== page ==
Sponsored Why the arrival of retail investors in VC market is the next big thing

Today, the question "What do you invest in?" surprises few people, but it's actually a relatively young phenomenon. Fifty years ago, a small number of financiers invested in the stock market. Today, anyone can do it by downloading an app. A similar revolution is occurring in the private equity market.

From trading floor to digital finances

According to the World Bank, in 1979 the total volume of securities trading was just over $600 billion. Ten years later, in 1989, it was ten times higher. The absolute record was set in 2015, when the stock market turnover exceeded $100 trillion.

The advent of the age of finance was spurred by tech solutions. The digitalization of this industry started somewhere in the early 1970s, when the Nasdaq stock exchange began operations in the United States, running entirely on a computer network. By the early 1990s, more than 40% of all transactions were made using online tools.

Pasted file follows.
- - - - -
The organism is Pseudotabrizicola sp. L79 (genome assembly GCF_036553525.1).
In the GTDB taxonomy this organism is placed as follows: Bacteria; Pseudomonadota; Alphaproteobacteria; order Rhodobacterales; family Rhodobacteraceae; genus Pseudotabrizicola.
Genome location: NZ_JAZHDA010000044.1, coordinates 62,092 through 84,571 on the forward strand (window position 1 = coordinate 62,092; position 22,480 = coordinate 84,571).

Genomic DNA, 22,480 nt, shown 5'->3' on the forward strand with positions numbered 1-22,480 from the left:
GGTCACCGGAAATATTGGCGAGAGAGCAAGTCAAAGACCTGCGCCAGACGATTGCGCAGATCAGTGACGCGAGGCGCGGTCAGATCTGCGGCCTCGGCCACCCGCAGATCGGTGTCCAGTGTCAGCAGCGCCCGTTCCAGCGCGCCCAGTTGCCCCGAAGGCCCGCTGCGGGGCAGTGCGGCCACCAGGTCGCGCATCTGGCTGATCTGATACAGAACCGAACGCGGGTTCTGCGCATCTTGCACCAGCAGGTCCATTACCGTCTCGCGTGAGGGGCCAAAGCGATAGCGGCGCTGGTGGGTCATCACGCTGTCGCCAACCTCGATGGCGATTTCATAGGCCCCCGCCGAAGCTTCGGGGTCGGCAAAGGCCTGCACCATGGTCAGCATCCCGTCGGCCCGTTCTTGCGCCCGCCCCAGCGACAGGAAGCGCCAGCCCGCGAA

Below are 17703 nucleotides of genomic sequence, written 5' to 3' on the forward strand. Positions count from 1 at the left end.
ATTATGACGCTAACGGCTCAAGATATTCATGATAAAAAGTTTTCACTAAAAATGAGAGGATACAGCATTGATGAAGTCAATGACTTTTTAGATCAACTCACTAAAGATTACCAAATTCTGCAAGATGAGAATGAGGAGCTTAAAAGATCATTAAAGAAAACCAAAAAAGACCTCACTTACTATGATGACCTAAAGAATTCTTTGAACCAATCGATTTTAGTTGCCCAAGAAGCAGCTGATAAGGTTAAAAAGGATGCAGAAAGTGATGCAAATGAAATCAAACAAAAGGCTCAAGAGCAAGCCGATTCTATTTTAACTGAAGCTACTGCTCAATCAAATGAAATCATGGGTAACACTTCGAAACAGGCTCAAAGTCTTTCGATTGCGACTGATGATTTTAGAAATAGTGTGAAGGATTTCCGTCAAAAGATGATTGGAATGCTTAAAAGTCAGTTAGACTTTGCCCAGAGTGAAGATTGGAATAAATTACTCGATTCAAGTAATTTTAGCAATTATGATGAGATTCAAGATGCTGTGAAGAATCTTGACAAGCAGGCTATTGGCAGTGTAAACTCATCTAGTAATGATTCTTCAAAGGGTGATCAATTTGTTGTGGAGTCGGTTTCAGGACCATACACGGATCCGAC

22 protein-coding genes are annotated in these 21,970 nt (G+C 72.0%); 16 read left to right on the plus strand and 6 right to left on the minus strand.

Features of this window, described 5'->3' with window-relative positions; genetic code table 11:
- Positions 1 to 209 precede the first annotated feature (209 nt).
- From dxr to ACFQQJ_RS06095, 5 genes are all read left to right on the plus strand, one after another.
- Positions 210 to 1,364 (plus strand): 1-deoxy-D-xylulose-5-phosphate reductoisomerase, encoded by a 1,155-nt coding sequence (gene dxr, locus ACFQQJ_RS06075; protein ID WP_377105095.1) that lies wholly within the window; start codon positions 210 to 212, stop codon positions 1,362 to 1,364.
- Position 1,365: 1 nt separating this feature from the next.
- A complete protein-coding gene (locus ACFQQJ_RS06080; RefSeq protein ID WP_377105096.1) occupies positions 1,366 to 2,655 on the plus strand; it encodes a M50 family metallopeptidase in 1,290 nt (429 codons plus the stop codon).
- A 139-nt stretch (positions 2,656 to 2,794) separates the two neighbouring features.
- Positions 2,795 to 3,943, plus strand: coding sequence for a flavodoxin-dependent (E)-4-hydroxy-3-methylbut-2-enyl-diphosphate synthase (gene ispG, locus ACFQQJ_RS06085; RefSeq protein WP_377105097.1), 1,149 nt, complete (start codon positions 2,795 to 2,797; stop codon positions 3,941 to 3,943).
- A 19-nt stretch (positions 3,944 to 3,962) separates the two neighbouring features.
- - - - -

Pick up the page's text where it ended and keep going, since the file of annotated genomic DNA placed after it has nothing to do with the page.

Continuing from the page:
That’s when the first trading platforms popular among investors appeared, such as Globex or E-Trade. They provided access to stock market data and had all the instruments required for trading. However, registration with them proved a convoluted process, and serious skills were required to use them effectively.

Stock trading was still the turf of a relatively small percentage of people. However, the number of users on trading platforms grew at a rate comparable to the spread of the Internet. Though the 2000s came with two hard hitting financial crises, they demonstrated that the interest in stock investments among ordinary people would only grow 

Mobile app — the main portal to stock market

The breakthrough for investment technologies came after the COVID-19 pandemic lockdown in 2020, with a staggering and unprecedented amount of liquidity inflows into the U.S. stock market. Stock prices soared, as did the popularity of investments themselves.